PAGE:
I am paid to be interesting, and nothing more.

(However it is still a wonderful way to spend my early 20’s time and I couldn’t wish for a better experience personally).

What is your opinion? Do you think experiences in different job environments aids you? Should what you study be ‘the’ definer in regards to jobs you undertake, or should you look outwards? Can you really learn on the go? I’m interested in what you have to say.

Thanks again for reading.

E.

The future is dead.

Aside from my usual Tuesday – Friday job, I privately tutor students who want to enhance their English skills. Basically this means I get paid to ‘shoot the shit’ with students about any and all subjects available.

 

Every Sunday I tutor one student, Charlotte*. Charlotte is unlike most Chinese students in the fact that she has recognized politicians indeed have the capacity to lie. This is remarkable for such a young person (she is ~15 years old) and even more so because she is a young Chinese person. Today we ended up in the discussion of how news content is delivered to people. I started by saying it’s common in New Zealand for families to eat dinner at 6pm and watch the national news channels for one hour. China on the other hand has blanket coverage across all channels between 7-7:30pm for national news delivery. Charlotte said there is a running joke about Chinese news that goes like this –

 

The first ten minutes are about the various leaders looking busy.

 

The second ten minutes are about how China’s economy is growing and everyone is happy.

 

The last ten minutes are about how every other country in the world is functioning badly.

 

I then asked if she was interested in becoming a journalist at all when she finished her education. She said when she was younger she loved to write articles about current topics, and the thoughts she had regarding the morals behind these topics. I asked why she stopped doing it. She said that as she got older the schoolwork became overpowering and now she has no interest or motivation to continue writing. I saw the eyes that said these words, and they were dead.

 

The school system has told Charlotte the only careers worth investing your time into are –

 

Teacher

Political Leader

CEO

Scientist

Engineer

 

Five careers. That’s it.

 

Charlotte said there is no more room for doctors or lawyers in China because her parents were told these careers were the only ones worth doing. so everyone did. I asked her where are the writers, the artists, the tradesmen, the chefs, everybody else? She said they do not make money so they cannot survive.

 

Of course, in the land of Communism ‘Cash is King’.

 

This made me really sad. China is losing the potential to have very unique individuals inscribed in its history books, and instead is breeding a future of technically capable yet goalless/soulless individuals. I wonder how many abstract thoughts the world has lost because this education system beats it out of them from the moment they learn to think.

 

Sadly these dead eyes already give me an answer.

 

 

E.

 

*fake name. 

Throwback Friday.

I have booked my plane tickets home. June 24th I will touch down on that sweet, sweet, soil called New Zealand. My lungs are bursting at the anticipation of fresh air. Or maybe that’s the sweet sinus infection in me talking.

However, as I reflect on going home, and knowing I will be back in China for (at least) one year, I decided to look back on the very first thing I wrote when I came here. Before I started this WordPress I wrote occasionally to a .doc document for personal use. I figured it would be nice to have some recollections of what I was doing and learning. Reading it now has made me chuckle something amazingly, so I thought why not share with you all to see just how overwhelmed I was about China, and to show that even someone like me can figure out how to proceed from there.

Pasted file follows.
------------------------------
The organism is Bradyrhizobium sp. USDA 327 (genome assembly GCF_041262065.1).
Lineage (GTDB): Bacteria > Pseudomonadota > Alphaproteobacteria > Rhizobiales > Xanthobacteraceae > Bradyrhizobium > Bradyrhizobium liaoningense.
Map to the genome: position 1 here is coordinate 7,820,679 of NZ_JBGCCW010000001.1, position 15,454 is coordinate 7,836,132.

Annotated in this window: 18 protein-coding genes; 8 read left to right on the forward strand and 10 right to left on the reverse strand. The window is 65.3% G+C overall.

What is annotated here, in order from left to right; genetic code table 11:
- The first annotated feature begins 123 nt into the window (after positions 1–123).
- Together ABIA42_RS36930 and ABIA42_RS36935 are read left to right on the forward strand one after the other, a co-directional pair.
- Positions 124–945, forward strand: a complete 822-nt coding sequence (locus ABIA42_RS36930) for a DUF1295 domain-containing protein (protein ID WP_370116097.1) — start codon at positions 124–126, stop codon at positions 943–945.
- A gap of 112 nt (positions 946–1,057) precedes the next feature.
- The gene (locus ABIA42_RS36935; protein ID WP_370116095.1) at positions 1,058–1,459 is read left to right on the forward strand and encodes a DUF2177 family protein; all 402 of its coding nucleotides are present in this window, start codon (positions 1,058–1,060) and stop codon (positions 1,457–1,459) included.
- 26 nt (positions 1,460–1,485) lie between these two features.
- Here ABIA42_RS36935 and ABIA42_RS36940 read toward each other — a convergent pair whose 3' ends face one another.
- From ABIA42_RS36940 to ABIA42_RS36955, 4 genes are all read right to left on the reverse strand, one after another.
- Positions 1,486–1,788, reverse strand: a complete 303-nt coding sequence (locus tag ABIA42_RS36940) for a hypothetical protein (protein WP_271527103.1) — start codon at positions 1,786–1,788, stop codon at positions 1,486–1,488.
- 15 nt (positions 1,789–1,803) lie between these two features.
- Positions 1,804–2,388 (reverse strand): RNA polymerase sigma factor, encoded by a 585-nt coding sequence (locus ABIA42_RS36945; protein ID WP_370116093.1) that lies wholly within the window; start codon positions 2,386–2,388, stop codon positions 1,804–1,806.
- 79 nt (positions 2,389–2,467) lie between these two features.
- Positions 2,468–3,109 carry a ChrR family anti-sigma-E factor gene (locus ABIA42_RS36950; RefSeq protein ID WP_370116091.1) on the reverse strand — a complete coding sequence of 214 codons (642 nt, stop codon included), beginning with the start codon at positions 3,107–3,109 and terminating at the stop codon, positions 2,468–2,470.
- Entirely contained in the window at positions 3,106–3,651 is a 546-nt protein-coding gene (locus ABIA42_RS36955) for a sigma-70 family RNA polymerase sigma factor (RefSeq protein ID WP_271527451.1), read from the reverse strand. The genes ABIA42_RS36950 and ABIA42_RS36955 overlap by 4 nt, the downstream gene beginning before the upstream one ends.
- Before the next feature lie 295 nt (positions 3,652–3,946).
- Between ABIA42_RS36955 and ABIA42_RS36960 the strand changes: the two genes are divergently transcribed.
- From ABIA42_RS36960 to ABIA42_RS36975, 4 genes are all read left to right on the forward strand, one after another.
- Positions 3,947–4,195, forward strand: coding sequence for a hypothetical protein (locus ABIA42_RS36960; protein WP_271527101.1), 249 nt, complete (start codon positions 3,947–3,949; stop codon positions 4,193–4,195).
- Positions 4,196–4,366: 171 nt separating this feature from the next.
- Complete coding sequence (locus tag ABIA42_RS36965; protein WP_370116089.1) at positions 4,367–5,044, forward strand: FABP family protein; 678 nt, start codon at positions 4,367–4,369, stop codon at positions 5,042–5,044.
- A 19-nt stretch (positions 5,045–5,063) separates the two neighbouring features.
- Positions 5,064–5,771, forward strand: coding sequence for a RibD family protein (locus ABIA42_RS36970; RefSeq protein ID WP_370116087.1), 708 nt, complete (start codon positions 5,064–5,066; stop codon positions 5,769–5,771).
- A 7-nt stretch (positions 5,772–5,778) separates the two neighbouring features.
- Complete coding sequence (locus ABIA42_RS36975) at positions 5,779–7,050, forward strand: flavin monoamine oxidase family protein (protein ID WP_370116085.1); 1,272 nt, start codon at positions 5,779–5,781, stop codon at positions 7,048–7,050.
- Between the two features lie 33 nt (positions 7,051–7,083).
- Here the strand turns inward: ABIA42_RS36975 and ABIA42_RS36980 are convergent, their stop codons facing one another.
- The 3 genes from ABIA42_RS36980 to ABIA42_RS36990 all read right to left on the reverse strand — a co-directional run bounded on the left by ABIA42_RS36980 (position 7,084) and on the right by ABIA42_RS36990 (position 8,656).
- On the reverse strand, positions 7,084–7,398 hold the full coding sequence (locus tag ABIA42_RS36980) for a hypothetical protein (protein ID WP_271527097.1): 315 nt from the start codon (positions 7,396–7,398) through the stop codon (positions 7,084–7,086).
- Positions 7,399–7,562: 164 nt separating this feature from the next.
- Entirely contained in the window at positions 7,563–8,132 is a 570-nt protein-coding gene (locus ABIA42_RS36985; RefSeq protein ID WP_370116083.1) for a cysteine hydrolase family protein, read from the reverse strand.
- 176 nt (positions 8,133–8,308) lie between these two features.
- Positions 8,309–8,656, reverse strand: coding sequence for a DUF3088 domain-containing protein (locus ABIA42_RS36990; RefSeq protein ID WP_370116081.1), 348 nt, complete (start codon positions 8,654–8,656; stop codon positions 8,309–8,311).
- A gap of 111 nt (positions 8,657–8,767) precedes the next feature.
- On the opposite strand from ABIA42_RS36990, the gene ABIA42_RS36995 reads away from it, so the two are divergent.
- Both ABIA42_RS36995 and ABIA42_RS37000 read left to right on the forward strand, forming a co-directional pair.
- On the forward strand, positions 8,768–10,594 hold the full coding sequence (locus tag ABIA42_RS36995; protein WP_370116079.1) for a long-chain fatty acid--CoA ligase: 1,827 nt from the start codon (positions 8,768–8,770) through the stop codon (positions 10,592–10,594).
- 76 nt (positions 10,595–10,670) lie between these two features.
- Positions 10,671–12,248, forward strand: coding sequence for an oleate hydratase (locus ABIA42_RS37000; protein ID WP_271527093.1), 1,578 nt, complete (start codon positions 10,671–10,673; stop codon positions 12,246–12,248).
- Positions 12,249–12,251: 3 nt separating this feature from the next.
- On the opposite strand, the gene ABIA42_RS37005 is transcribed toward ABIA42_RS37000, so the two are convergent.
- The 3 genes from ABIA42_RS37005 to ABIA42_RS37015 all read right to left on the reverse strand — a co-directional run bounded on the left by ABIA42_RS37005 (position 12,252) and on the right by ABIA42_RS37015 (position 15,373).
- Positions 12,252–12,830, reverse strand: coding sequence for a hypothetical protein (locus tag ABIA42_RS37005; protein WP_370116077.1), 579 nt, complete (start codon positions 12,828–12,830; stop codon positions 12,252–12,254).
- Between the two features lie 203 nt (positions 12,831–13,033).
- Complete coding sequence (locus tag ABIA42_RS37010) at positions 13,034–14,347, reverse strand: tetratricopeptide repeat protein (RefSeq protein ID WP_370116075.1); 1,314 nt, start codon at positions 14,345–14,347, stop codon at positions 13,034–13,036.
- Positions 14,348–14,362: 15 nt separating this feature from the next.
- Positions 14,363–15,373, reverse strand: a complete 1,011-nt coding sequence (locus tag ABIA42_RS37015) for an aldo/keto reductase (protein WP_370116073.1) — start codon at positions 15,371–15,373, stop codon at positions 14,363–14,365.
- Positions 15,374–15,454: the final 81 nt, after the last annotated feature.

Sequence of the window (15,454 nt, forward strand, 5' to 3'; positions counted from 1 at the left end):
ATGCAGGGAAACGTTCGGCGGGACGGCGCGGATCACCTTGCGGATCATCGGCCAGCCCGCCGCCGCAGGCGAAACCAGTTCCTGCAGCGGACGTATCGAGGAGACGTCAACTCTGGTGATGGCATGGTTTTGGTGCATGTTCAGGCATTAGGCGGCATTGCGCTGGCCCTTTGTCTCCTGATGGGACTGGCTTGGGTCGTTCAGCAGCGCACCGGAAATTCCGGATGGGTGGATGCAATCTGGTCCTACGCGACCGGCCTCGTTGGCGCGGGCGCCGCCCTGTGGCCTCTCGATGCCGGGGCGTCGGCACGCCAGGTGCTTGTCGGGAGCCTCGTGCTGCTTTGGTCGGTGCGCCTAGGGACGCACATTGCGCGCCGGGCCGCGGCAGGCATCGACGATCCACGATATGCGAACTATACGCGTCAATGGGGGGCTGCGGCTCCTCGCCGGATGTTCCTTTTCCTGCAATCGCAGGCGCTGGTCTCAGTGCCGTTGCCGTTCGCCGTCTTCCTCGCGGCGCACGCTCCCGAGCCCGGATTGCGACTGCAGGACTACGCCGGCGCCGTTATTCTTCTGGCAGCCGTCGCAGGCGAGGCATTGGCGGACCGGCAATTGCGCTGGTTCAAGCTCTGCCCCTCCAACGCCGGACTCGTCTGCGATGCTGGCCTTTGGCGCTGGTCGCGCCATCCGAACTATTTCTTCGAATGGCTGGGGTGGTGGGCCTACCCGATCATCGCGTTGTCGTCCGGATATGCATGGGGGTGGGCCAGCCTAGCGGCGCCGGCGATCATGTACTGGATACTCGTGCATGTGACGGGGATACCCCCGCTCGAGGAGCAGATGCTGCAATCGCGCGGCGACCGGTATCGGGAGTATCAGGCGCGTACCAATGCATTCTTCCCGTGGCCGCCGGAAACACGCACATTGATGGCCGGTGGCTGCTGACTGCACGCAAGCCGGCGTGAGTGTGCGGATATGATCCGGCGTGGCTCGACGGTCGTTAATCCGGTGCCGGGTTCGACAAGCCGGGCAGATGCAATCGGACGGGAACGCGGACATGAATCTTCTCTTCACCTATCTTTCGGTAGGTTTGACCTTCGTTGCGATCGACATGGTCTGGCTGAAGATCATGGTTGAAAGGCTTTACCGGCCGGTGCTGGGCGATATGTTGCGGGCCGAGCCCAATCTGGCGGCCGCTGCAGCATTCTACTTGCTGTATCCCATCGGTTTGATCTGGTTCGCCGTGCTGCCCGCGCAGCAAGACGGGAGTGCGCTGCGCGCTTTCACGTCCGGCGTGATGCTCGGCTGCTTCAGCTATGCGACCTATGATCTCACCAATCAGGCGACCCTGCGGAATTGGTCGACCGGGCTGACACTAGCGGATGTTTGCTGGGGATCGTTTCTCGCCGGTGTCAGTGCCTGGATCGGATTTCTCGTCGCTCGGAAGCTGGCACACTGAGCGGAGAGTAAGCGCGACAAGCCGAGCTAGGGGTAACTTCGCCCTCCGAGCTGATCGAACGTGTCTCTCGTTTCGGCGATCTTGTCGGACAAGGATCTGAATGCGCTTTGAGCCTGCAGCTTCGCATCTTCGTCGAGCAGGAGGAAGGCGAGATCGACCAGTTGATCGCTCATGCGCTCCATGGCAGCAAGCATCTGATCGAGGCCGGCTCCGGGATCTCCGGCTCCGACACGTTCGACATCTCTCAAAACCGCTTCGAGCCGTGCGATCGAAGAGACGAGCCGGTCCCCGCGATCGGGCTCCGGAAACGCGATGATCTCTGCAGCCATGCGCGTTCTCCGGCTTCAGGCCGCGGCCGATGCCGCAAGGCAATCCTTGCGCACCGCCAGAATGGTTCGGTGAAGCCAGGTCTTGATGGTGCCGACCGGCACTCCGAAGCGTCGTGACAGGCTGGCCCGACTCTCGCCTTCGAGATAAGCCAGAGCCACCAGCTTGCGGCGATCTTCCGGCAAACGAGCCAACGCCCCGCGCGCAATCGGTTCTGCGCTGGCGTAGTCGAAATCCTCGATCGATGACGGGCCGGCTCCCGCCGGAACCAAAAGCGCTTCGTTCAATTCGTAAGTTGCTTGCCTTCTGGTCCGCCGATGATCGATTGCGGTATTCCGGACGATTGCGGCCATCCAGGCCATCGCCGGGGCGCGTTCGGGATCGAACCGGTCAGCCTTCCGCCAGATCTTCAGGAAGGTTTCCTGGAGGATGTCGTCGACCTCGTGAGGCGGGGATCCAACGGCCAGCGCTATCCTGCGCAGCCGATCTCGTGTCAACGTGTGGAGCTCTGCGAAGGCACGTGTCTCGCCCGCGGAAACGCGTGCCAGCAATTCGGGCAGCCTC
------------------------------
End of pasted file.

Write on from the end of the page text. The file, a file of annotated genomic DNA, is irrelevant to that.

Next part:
So without further ado I present the first piece I wrote about China in all its un-edited glory –

22nd August 2012

What have I gotten myself into?

21, finally moving out of home, and moving all the way to China. It was hard not to cry. Held it in until I lay on the bed here in Shijiazhuang, my new home for ~10 months or so. What a sook.

Boarding the plane I was probably one of ten ‘foreigners’ out of a relatively full Airbus bound for Guangzhou. If there had been a black light illuminating the Airbus I can safely say I would’ve stood out in that rave party like nobodies business.

Walking down to my seat I was selfishly hoping there would be no-one next to me, but alas I was met with a very ancient Chinese gentlemen who proclaimed (after I whacked him with my bag/general body parts to get across and into my seat) he proclaimed ‘I know no English’.

And I being the amazing traveller know no Mandarin (I know, I know). So for a while we sat there awkwardly. He did try to teach me how to pronounce ‘Arrival Card’ in Mandarin while I sat there filling out the alien forms.

God (or whatever) loves a try-er.

But something pretty cool did happen aboard that 12-hour flight.

Air China, for the record you have the most ridiculous in flight operating system I have ever had the patience to use. Who seals their remotes into the armchair? Who does that? I sat there like a half retarded chicken, my elbow out to the side, trying to get the arrows up and down to my film and the poor gentleman beside me watched with a sadness, generational technological issues welling up behind his eyes. Looking at this sadface I ‘Chinglished’ my way into asking him to direct me to what he wanted. Our favourite gesture was the double thumbs up when he finally got to sit and watch his film. Our not so favourite gesture was a double slice across the arms when I stuffed up (for the record his remote electronics were up the creek and only wanted to arrow down for EVERYTHING, not my fault).